Notes from IMAGINE Project visit to Edinburgh 23rd – 27th September 2013

Untitled Document

Tuesday 24TH September 2013

The meeting opened with the head teacher of the Royal Bind School and the Chief Executive of Royal Blind welcoming everyone to Edinburgh.

A discussion took place around the provision of services for disability people and the difficulties and non-specific services for disabled people.

The daily agenda was discussed and arrangements explained.

There had been difficulties with film supplied by Italy as it contains music which required a performing arts license. Member countries explained this was the same in all member countries.
Member countries need to try where possible to include original music or free music. Michael gave examples of difficulties experienced by other European projects. Members of the project need to check that any text used is also available to use and does not incur costs.
Scotland explained that work had been done in Forward Vision over the summer period where a music specialist had composed music, which could be used in the dissemination in Italy.

Michael asked members for an update off progress of project.
Alne explained how summer music workshops had worked over the summer. Alne explained that music, lights and technology had been used, photographic evidence was circulated.
Acknowledgement was made to the fact that the method used needs to reflect the client group involved.

Italy had decided to have two groups undertaking different activities again depending on ability of clients. It is important to ensure there are no barriers to participation. Expressing emotion is very important for clients.

Germany explained they have been working on body movement, feeling and emotions. Exercises have been undertaken looking at what it would be like to live on an island, i.e. isolation. Germany explained there was no fixed.

France explained that improvisation is also very important for them. Exercises have also been undertaken.
Scotland explained that last June, 7 young people performed in a mainstream theatre using characters from The Tempest. Scotland explained this also helped young people with the concept of leaving school and moving on. Scotland felt this had been very powerful for the audience.

Italy explained during the summer they had undertaken work including improvisation.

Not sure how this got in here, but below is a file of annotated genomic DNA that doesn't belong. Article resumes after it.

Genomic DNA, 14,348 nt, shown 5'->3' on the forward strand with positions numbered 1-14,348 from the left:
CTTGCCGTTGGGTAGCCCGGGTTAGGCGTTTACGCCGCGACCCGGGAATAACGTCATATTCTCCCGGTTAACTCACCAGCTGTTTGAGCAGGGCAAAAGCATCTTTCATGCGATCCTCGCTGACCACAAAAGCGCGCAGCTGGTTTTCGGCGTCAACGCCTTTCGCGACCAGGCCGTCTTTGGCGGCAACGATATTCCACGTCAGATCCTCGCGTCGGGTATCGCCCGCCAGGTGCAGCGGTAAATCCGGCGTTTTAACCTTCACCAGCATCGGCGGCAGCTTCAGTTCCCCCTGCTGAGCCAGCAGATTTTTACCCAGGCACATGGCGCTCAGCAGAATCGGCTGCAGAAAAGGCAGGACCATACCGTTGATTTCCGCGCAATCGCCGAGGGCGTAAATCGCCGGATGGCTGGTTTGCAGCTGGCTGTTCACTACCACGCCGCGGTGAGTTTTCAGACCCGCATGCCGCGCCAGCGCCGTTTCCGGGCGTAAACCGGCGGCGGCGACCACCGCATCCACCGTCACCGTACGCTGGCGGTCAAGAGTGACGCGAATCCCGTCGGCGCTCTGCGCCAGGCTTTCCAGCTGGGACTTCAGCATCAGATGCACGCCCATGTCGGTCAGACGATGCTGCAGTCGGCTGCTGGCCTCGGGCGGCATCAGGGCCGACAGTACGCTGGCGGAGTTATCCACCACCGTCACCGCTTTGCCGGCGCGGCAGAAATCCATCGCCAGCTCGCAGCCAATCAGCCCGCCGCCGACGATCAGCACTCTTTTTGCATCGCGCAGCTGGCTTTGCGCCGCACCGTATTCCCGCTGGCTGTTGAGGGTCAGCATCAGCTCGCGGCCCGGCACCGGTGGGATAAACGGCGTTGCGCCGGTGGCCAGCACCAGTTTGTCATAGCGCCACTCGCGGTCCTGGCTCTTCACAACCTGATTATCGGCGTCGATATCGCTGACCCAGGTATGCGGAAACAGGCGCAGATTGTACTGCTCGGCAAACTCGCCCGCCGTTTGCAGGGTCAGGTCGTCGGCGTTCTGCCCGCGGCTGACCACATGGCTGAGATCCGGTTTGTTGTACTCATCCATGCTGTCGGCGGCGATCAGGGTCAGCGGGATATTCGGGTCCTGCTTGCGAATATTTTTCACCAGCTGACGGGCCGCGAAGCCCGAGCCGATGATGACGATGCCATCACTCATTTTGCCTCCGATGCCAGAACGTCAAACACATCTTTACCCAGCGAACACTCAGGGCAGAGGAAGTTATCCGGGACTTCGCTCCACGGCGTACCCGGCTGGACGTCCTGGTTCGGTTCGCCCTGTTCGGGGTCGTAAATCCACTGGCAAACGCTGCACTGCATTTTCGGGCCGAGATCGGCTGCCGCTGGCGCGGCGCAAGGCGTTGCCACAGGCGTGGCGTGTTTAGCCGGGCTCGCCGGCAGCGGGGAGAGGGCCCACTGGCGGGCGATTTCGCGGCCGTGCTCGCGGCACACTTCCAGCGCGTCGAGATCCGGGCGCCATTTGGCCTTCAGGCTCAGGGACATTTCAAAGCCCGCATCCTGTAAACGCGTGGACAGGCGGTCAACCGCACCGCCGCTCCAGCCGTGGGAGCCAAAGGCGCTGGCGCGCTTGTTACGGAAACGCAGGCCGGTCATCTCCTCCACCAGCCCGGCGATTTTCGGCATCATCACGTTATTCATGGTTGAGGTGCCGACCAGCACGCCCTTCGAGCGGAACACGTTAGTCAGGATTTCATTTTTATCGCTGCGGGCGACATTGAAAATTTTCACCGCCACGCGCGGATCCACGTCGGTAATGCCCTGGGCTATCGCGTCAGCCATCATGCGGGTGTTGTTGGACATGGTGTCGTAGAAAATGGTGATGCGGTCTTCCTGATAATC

Acknowledgement was made to the fact that four countries had undertaken the work four different ways with respect for their own culture.

The member countries acknowledged that it was important to ensure that this was shared on the end report and guidelines, and that examples of good practice are shared.

It is important to evidence how the project runs and that our experiences and way through the process are clearly evidenced, Photographs and videos could also be used as evidence.

Discussion of final report for agency — Our written experiences. what we learned from one another is very important.

Need to talk about progress and how the clients change and develop through the process. They are motivated because they are emotionally engaged.

`The Tempest‘ is just the starting point — each country has taken it in their own way. Germany found that there was a lack of acceptance for `theatre‘ as work so they have to change opinion and belief. Theatre work is not valued in the German community. They see it as a game.

Should be in guidelines — to encourage all teachers.

Michael reported back from his audit from the German Nation Agency, Michael had created a file with different chapters explaining each aspect of the project.

His report commented on the leadership, quality and professional competence of the project was done. He pointed out that results must be published on the website.

Thank you to Jan and Aine for reports and newsletters. These are important evidence for the project.

Kuni fed back her experiences and discussions with the auditor.

The guidelines — Michael proposed that we discuss the basic structure of these guidelines.

Structure for Guidelines

Important to ensure that guidelines reflect that there is no barrier to participation in theatre.

Explanation could be given i.e. sensory, exploring, improvisation, pictures showing different types of client groups.

Italy felt that it was important to acknowledge that our clients also experience a build­up of emotion similar to that which most people experience in theatre work or setting.

Germany gave examples of connection.

Theatre can be an instrument for many of our clients.

Target group for guidelines — should be people working with people with MDVI. Teachers/professional actors/funding bodies — i.e. professionals.

Message should be that all is possible if you prepare well then anything is possible.